Clark demanded access from Cooke to its remaining two farms at Cypress Island, Site 1 and Site 3, to perform a video survey of the nets at those farms.
The agency also was seeking to determine if Cooke is maintaining those farms in good order and repair, in a clean, attractive, and safe condition, as required by the state’s lease. If not, the agency can cancel the company’s lease – as it did in December at the company’s farm in Port Angeles, a termination the company is fighting in court.
The mussels on the Site 2 nets were estimated to be six to nine months old by WDFW staff, emails obtained by the Times show. That, for investigators, also raised the question of adequate maintenance by Cooke.
Sky Guthrie, Cooke’s Cypress Island Manager, told investigators there were problems with net maintenance before Site 2 first broke free from its moorings in July, less than a month before the complete collapse.
With just one working net-cleaning machines left, employees tried other means.
Innes Weir, Cooke’s general manager in Washington, told investigators employees continued cleaning the nets by lifting them and sucking kelp off using a vacuum device. The company brought in equipment from its other farms, and got the nets 80 percent clean. “Staff are aware of the problems caused by fouling,” he told investigators.
Still, if fouling is scored on a scale of 1-10, 2-3 is ideal, but it was probably more like 8 after July, Guthrie told investigators, according to their notes.
“Mussel buildup on floor,” he added.
There also were ongoing structural issues at the farm, including cracks in the walkways, Eric Brown, Cypress Island Assistant Manager told investigators. “It continued to try to curl under, during both ebb and flood tides.”
Employees’ interviews also shed new light not only on the seriousness of the first trouble at Site 2, which broke half its mooring lines in July and started to drift, but the mayhem of the total collapse less than a month later.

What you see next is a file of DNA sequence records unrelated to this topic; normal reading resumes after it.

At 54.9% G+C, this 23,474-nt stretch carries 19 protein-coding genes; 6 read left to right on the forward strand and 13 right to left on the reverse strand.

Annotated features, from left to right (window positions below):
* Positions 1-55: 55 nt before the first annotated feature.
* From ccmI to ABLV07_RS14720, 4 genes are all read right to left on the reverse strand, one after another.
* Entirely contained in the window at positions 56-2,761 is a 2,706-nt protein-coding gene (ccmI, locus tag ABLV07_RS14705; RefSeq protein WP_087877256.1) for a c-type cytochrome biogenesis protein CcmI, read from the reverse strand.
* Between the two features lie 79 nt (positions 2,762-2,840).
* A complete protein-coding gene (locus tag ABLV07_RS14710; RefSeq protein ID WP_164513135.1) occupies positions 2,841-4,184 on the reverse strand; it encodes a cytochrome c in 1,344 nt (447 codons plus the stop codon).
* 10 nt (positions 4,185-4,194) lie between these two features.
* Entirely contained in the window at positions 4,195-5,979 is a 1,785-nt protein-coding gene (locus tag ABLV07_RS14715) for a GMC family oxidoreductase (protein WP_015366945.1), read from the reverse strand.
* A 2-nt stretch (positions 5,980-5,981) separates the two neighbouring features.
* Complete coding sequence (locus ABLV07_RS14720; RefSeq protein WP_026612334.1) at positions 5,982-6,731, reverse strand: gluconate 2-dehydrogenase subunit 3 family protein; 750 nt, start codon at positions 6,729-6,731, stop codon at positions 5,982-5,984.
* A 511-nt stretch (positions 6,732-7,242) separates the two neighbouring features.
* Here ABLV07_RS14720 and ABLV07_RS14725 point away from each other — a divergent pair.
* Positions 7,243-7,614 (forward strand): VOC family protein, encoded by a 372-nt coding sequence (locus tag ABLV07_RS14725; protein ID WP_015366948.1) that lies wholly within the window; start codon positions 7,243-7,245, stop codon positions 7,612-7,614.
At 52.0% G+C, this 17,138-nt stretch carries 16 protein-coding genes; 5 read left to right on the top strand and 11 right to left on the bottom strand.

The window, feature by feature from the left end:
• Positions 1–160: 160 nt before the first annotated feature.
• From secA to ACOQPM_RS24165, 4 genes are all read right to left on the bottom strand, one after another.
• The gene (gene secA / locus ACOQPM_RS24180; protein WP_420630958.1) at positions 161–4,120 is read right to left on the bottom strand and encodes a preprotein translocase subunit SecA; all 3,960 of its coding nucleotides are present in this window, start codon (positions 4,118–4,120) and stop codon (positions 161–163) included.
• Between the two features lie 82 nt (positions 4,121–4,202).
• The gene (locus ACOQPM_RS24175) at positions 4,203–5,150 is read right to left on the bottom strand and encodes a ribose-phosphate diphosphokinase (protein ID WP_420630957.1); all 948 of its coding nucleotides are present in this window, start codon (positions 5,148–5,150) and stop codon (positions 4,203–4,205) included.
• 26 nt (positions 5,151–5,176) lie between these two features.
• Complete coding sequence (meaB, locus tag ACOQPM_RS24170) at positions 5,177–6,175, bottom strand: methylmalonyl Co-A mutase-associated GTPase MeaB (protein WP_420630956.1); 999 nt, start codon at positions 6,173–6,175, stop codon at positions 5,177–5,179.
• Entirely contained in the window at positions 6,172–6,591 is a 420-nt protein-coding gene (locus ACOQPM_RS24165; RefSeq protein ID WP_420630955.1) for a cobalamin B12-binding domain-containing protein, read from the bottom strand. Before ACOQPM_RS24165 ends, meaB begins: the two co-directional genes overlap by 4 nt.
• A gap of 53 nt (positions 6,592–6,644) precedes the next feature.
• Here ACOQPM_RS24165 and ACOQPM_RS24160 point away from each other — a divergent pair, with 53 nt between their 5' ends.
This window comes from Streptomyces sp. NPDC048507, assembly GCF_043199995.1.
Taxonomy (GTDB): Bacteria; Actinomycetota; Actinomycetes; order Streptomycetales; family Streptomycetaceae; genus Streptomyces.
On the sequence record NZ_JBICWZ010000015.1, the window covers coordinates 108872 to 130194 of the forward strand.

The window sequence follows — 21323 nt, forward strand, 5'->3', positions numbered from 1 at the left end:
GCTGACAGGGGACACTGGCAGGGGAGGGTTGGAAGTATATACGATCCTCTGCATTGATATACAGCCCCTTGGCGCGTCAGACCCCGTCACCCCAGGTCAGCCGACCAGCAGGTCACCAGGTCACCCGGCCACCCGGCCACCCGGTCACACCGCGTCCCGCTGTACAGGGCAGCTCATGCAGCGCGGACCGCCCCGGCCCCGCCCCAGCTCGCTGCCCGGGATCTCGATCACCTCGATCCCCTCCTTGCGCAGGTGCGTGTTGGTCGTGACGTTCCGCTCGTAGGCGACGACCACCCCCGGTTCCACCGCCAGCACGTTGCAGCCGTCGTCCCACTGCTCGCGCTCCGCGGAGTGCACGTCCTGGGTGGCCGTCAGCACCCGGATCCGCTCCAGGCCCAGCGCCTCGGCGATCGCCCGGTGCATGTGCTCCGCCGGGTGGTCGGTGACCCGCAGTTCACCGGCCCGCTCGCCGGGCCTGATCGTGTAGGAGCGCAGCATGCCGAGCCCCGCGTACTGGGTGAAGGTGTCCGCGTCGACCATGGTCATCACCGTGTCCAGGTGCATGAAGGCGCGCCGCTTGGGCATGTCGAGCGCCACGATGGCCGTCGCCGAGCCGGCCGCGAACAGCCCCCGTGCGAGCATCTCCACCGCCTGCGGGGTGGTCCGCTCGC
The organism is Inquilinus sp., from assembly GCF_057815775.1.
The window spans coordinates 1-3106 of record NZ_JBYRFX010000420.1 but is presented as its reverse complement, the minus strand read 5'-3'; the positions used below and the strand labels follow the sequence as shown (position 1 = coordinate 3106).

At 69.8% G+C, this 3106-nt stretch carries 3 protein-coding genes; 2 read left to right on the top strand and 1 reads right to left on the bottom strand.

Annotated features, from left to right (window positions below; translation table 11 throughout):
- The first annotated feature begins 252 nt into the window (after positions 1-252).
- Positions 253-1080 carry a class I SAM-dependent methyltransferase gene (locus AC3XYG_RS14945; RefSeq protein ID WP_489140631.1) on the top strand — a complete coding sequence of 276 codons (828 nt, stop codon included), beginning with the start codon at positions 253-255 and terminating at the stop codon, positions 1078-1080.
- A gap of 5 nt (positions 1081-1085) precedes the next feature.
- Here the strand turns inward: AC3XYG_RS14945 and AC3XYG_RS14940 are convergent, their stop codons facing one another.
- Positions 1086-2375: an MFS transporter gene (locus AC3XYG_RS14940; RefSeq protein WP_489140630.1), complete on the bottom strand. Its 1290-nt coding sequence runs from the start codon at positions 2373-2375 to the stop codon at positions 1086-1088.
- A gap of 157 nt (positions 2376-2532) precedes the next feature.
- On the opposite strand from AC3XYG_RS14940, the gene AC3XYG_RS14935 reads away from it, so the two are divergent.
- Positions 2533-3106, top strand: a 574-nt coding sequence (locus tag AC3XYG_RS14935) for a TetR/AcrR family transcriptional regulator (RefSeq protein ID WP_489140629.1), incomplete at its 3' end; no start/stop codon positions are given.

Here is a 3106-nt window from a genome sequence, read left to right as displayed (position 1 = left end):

“It’s really bad,” Daniel Farias said on the phone to Guthrie, the site manager, after three to four anchor lines broke Aug. 19. He saw walkways buckling, and the entire structure bending and twisting.
Guthrie recognized an emergency was happening and called in managers from around the company. “Arrived on site, observed extensive damage, Site 2 moving toward Site 1,” Guthrie told investigators. “ Very dynamic … Flood tide, north side and shore side anchors failed either broken or drug, moving south/southwest toward Site 1.
“Walkways on east end buckling … main bridge disconnected, pens disconnected, failing.”
Guthrie deemed the farm too unsafe for staff to board. And over the next couple of days, “things got worse.” Top priority for Cooke as the disaster unfolded was keeping the failing farm from careening into its Site 1 farm, also full of fish.
“Continued to deteriorate up the system. Walkways would buckle at the hinges. Two compromised cages, then four, then six … after that, walkways were flipping, it was catastrophic, at that point it was a salvage operation.”
Investigators from multiple state agencies are expected to report their findings on the spill Tuesday.
Meanwhile the state Legislature is considering several bills to phase out, or immediately terminate, Cooke’s operations in Washington. The chairmen from 21 Washington tribes also sent a letter to every state lawmaker on Jan. 18 requesting that Atlantic salmon open-water net-pen farming be shut down in Washington as soon as possible, to protect native salmon in Puget Sound.
Cooke has hired lobbyists, spokespeople, and lawyers to defend its operations, the 181 jobs the company sustains in Washington, and its investment in the farms.
The company has invested more than $70 million in the farms, and intends to upgrade and expand its operations, Cooke executives have told legislators in hearings convened to consider phasing out or shutting down their operations.
Washington is the only state on the U.S. West Coast with open-water Atlantic salmon net pens in its public waters. California and Alaska ban the practice, and Oregon has no Atlantic salmon farms.